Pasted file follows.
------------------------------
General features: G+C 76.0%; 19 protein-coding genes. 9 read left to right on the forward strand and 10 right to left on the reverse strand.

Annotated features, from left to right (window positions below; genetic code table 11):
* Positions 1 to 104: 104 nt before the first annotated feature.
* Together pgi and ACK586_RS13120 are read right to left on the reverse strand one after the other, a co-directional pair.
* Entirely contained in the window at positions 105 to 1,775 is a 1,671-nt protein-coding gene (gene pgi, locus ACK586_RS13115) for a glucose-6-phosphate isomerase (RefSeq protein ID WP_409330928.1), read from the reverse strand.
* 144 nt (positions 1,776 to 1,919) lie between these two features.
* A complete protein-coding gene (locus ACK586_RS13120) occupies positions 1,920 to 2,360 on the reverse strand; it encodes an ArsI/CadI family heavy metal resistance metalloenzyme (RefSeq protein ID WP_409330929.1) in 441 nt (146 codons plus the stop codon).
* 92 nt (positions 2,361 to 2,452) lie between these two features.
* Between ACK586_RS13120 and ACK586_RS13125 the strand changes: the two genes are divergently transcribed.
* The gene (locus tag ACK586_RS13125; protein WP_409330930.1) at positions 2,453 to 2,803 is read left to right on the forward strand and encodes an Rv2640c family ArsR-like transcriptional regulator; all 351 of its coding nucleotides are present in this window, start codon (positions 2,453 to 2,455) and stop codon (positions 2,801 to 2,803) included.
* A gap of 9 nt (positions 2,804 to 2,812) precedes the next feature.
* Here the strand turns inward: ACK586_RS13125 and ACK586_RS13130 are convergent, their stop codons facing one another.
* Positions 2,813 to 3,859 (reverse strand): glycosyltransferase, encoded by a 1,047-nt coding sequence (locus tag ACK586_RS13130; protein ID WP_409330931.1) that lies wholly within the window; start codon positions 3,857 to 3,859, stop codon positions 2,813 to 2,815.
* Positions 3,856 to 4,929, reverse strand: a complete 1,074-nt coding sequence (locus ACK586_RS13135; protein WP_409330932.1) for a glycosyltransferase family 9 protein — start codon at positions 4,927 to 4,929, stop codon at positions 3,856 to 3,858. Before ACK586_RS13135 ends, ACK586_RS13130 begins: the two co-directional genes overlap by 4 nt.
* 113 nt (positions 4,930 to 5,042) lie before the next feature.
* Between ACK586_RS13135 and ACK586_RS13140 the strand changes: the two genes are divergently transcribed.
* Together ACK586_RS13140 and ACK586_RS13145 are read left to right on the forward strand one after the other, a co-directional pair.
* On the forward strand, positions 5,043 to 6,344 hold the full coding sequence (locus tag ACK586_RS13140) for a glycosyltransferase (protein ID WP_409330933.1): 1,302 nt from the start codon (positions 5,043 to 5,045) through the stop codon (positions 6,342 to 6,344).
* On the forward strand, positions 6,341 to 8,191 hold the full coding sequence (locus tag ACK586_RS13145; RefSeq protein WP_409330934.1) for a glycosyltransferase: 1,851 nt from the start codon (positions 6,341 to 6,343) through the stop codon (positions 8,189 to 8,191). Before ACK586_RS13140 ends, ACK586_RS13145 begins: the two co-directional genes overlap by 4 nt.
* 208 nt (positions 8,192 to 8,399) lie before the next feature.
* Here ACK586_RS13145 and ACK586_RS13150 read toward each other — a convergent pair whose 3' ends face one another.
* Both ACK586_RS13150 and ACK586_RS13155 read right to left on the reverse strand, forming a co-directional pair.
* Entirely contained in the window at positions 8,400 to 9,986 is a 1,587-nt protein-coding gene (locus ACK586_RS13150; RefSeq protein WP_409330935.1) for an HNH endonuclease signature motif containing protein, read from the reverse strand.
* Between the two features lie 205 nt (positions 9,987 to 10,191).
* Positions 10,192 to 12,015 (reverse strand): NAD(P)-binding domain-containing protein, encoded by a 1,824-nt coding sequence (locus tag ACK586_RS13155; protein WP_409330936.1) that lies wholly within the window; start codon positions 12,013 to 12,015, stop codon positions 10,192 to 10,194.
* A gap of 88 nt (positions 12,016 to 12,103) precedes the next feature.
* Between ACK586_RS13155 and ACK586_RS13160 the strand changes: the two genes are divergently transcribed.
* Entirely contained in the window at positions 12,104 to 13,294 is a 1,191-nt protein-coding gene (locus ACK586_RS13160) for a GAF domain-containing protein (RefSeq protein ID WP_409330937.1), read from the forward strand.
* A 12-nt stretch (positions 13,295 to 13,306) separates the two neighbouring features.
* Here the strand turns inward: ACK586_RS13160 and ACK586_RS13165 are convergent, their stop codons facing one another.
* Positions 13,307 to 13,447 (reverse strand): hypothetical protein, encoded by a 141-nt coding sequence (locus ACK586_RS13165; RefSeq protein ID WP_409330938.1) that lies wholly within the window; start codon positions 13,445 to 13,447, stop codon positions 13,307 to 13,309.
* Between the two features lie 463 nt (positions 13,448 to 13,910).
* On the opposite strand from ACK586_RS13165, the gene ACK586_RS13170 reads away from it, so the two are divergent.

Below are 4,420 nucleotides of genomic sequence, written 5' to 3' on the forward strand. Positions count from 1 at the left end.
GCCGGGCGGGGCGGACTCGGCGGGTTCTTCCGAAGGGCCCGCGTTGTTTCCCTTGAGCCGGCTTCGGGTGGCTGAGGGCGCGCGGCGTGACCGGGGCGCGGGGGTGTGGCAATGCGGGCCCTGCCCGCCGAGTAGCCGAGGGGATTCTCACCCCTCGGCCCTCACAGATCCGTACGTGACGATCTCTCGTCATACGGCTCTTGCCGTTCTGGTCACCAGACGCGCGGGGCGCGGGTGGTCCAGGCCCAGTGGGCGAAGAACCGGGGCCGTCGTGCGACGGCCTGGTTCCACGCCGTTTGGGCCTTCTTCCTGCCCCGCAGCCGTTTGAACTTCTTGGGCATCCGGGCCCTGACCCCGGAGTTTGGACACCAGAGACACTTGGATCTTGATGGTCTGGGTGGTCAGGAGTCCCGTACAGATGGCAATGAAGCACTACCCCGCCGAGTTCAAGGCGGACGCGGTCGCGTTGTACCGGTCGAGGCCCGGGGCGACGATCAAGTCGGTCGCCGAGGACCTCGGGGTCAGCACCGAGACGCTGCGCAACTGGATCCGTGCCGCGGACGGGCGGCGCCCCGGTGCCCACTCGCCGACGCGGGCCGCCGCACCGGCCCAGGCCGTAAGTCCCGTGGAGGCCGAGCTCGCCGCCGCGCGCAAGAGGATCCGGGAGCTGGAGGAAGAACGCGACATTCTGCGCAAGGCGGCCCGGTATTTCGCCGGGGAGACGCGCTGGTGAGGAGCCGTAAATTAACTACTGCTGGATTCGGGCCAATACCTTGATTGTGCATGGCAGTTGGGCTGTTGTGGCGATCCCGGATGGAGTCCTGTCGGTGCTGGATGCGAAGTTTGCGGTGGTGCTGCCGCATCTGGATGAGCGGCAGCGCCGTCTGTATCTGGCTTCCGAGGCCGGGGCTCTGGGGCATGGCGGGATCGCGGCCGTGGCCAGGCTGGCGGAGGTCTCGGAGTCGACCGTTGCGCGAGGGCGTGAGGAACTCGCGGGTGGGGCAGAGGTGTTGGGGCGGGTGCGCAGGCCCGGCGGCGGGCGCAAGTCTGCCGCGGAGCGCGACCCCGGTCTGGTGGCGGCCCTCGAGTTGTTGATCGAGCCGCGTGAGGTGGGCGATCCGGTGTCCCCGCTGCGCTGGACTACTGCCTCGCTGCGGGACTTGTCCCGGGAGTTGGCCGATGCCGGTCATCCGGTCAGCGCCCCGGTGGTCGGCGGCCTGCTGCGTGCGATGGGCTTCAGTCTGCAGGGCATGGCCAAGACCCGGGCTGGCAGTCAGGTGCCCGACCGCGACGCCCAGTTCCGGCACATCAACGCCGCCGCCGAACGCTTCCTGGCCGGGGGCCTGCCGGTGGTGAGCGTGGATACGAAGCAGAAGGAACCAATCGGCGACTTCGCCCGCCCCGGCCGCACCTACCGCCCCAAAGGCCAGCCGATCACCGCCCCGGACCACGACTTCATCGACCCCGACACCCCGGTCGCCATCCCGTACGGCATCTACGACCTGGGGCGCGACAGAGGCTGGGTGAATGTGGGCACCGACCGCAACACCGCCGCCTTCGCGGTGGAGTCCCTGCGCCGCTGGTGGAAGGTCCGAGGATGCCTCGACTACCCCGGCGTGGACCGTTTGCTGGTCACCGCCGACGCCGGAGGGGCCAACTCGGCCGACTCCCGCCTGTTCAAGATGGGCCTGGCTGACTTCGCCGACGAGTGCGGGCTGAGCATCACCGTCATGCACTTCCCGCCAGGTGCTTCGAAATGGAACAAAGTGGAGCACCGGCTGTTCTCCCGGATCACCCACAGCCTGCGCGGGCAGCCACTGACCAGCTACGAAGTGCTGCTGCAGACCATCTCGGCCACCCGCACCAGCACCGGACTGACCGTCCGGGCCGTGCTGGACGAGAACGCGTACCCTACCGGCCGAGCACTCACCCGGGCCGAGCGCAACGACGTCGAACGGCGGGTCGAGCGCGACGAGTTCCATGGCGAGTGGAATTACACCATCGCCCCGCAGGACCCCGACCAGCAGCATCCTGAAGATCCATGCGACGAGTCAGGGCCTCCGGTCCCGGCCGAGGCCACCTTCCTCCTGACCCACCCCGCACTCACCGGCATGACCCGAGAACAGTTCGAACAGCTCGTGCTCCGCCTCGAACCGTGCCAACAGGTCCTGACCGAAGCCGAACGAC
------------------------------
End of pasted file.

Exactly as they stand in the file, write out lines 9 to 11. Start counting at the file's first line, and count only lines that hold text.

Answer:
* Between ACK586_RS13120 and ACK586_RS13125 the strand changes: the two genes are divergently transcribed.
* The gene (locus tag ACK586_RS13125; protein WP_409330930.1) at positions 2,453 to 2,803 is read left to right on the forward strand and encodes an Rv2640c family ArsR-like transcriptional regulator; all 351 of its coding nucleotides are present in this window, start codon (positions 2,453 to 2,455) and stop codon (positions 2,801 to 2,803) included.
* A gap of 9 nt (positions 2,804 to 2,812) precedes the next feature.